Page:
Kristy Sim

Describe briefly the work of the OTP and your experience prosecuting core international crimes

The OTP is responsible for investigating and prosecuting crimes against humanity, war crimes and genocide.  I have been working as an Assistant Trial Lawyer on the case against Bosco Ntaganda (charged with 18 counts of war crimes and crimes against humanity committed in the DRC between 2002 and 2003, including murder, rape, sexual slavery and the use of child soldiers among other crimes) since 2013, when he surrendered himself to the ICC. I am a member of a trial team responsible for presenting the Prosecution’s case to the Trial Chamber seized of the case. The trial opened in September 2015, and since then my role has been to examine witnesses and assist the other lawyers on the team as they prepare for and examine the Prosecution witnesses testifying before the Court. 

What drew you to work in this field after several years of domestic practice? Has it met your expectations?

I have long wanted to work internationally, even before choosing a career in law. I was fortunate to have had a diverse and interesting domestic legal practice, but find my present work in international criminal law even more fulfilling. One aspect of this position that I did not anticipate, and which I find really rewarding, is working in such a diverse office with lawyers from different legal systems and backgrounds. 

What are some of the major challenges prosecutors in this field are currently facing?

From my perspective, a major challenge to investigating and prosecuting international crimes within the jurisdiction of the Court is one of cooperation and access. The Rome Statute created a system of international criminal justice where the Court does its judicial work but relies on the full cooperation of its States Parties so that it can undertake that independent work, effectively.  Full and timely cooperation is key to the successful discharge of the Court’s mandate. The other aspect is one of funding.  The OTP must have the requisite resources at its disposal to effectively investigate the crimes and bring the perpetrators to trial in a comprehensive and compelling manner, as well as being able to connect with victims and witnesses reasonably close in time to when the crimes occurred. This can often be complicated when the work must be carried out in situations of ongoing insecurity.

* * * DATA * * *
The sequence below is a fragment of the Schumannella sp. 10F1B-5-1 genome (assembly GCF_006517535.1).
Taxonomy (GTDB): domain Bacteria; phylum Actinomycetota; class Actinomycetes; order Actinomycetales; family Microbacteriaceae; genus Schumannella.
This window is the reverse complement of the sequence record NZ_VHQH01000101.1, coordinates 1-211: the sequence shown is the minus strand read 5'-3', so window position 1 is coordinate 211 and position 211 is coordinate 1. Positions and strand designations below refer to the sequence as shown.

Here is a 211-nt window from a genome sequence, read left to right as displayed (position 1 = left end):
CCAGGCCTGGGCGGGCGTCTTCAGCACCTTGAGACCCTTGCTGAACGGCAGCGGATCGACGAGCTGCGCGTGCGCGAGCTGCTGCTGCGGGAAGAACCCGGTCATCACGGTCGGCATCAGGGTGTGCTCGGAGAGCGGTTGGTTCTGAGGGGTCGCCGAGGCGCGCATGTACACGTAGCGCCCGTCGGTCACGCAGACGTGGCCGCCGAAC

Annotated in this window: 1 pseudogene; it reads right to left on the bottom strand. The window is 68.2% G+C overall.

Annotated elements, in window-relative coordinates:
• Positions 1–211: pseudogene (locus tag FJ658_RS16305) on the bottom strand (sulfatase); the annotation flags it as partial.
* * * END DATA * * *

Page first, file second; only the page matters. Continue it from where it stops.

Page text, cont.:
What does international criminal justice mean to you?

It means working together as an international community to ensure that the gravest international crimes under the Court’s jurisdiction do not go unnoticed or unpunished.

Tell us about one of your most memorable or inspiring experiences while working for the ICC

Every encounter I have had with a Prosecution witness. These are very large cases and so much of our work seems to happen in the abstract, focusing on the case from the point of view of the elements of the crimes. So when you have the opportunity to engage on a personal level with a person who was willing to leave their life for a period of time, sometimes at a risk to their personal safety, to travel here and share intimate details of an incredibly harrowing event – that is a remarkable experience. I feel honoured to be involved in the process.

What advice would you give to fellow lawyers who are considering a move from domestic practice to working at an international court?

Be patient and determined and lucky. This is an incredibly competitive field that does not provide certainty or job security, and it is unlikely to be a simple, smooth transition. I was humbled by leaving my relatively secure career in Canada for an unpaid position at the Court. There were many times when I questioned the wisdom of that decision, but I maintained my focus and feel incredibly grateful for how it turned out for me. 

If you are interested in contacting Kristy, to find out more about the transition from domestic practice to working at an international court, you can reach her at:

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